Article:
Zionism and living in Israel were the answers to my search for Jewish identity, and to me, Passover became a holiday of peoplehood. The central narrative became the one that we clearly state after we sing Dayenu,that B’khol Dor VaDor: “In every generation we must see ourselves as if we went out from Egypt.” In the traditional Haggadah this statement is followed by a biblical and liturgical reading.

In the recently published Israeli Reform Haggadah, A Haggadah for Our Day, each page is supplemented with modern readings and interpretations. It includes a wonderful poem by Amir Gilboa (who many of us will recognize from the music set by Shlomo Artzi) entitled Shir Baboker BaBoker(Song of the Morning). In his interpretation of history, Gilboa talks about a man who “suddenly wakes up in the morning, feels that he is a nation and begins to walk. And everyone who he meets on his way he calls out to them ‘Shalom.’” The poem ends with the same narrative — that this man has woken with the newfound revelation of nationhood — and he sees that the spring has returned and the tree is turning green since last fall’s tree-shedding of leaves.” There’s no more appropriate metaphor for Passover in my mind than the Spring being a time for awakening, discovery, and the realization that we are indeed a people and have the opportunity to come out of “Egypt” (literally ‘out of narrow places’) and enter the Land of Israel as a nation.

As we have collectively left Egypt and entered the Land of Israel, as Reform Jews who increase our observance as we adapt to our modern circumstances, we now need a fifth cup at our s’darim (plural of seder). There are many interpretations to the additional fifth cup, including Happiness Inside the State: Toward a Liberal Theology of Israel, by Rabbi Michael Marmur.

Rabbi Marmur suggests that the fifth cup is the “Cup of Confidence,” an understanding that comes from needing “the confidence to appreciate all that has been achieved so far, and the confidence to acknowledge that which is still at fault.” I suggest that we adopt a fifth cup for the fifth “verb” of redemption, which revolves around two verses in Exodus (6:6-7) commonly referred to as “The Four Expressions of Redemption”:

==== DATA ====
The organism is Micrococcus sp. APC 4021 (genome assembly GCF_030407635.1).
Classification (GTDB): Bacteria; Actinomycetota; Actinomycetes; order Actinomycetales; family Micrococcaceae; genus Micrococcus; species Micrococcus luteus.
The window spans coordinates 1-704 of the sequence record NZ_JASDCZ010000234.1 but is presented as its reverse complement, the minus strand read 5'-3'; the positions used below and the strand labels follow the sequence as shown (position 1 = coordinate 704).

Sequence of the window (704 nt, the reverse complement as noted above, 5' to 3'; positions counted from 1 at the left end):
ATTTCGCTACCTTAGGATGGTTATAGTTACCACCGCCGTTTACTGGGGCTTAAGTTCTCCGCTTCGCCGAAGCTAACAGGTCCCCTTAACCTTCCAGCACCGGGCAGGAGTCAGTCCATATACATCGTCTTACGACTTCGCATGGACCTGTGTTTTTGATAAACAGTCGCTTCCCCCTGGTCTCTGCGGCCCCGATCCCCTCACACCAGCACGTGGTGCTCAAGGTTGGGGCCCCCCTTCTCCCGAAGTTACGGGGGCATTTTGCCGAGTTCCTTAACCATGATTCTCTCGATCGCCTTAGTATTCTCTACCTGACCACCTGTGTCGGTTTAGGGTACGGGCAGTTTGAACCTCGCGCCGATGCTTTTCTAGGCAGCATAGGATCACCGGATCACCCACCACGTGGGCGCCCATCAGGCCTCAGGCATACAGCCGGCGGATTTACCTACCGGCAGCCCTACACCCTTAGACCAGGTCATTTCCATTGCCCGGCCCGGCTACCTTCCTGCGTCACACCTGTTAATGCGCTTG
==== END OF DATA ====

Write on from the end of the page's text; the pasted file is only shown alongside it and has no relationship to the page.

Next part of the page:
Say, therefore, to the Israelite people: I am the Eternal. I will free you from the labors of the Egyptians and deliver you from their bondage. I will redeem you with an outstretched arm and through extraordinary chastisements. And I will take you to be My people, and I will be your God. . .

However, in verse 8 there is a fifth verb used: “I will bring you into the land which I swore to give to Abraham, Isaac, and Jacob, and I will give it to you for a possession, I the Eternal.”

As Reform Jews and as Zionists let us use this verse as a way of saying that our fifth cup is the cup of peoplehood and our people are connected to the Land. This Passover, while we sit at our seder tables surrounded by family and friends, let us affirm that this is the time to remind each other that it is our obligation to go beyond our own families and communities and connect to our people and our land. And as the Haggadah says, “Next year in Jerusalem!”

Chag Pesach Kasher V’Samei-ach!

Joshua Weinberg is the President of the Association of Reform Zionists of America (ARZA).

A Bubble Not Burst

Tue, 04/08/2014 - 12:06

Martin Buber tells the story of Rabbi Levi Yitzhak of Berdichev. Before Passover, the great rabbi was inspecting the local matzo factory to make sure it was kosher. Afterward, he said, ”This factory is not kosher.” When the shocked factory owner said, “We have followed all of the laws of kashrut,” the rabbi explained: “The women in this factory work from early morning until late at night. They are laboring too long and too hard. They are not being paid fairly for their labors.”

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How the Son of German and Polish Jews Became the 'Starchild' of KISS

Tue, 04/08/2014 - 06:00

With the band KISS, Paul Stanley gleefully zigzagged between soulfulness and crassness. But the musician’s new memoir reveals the heartbreak beneath the face paint.

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The Ukrainian Revolution’s Unlikely Street-Fighting Rabbi

Mon, 04/07/2014 - 06:00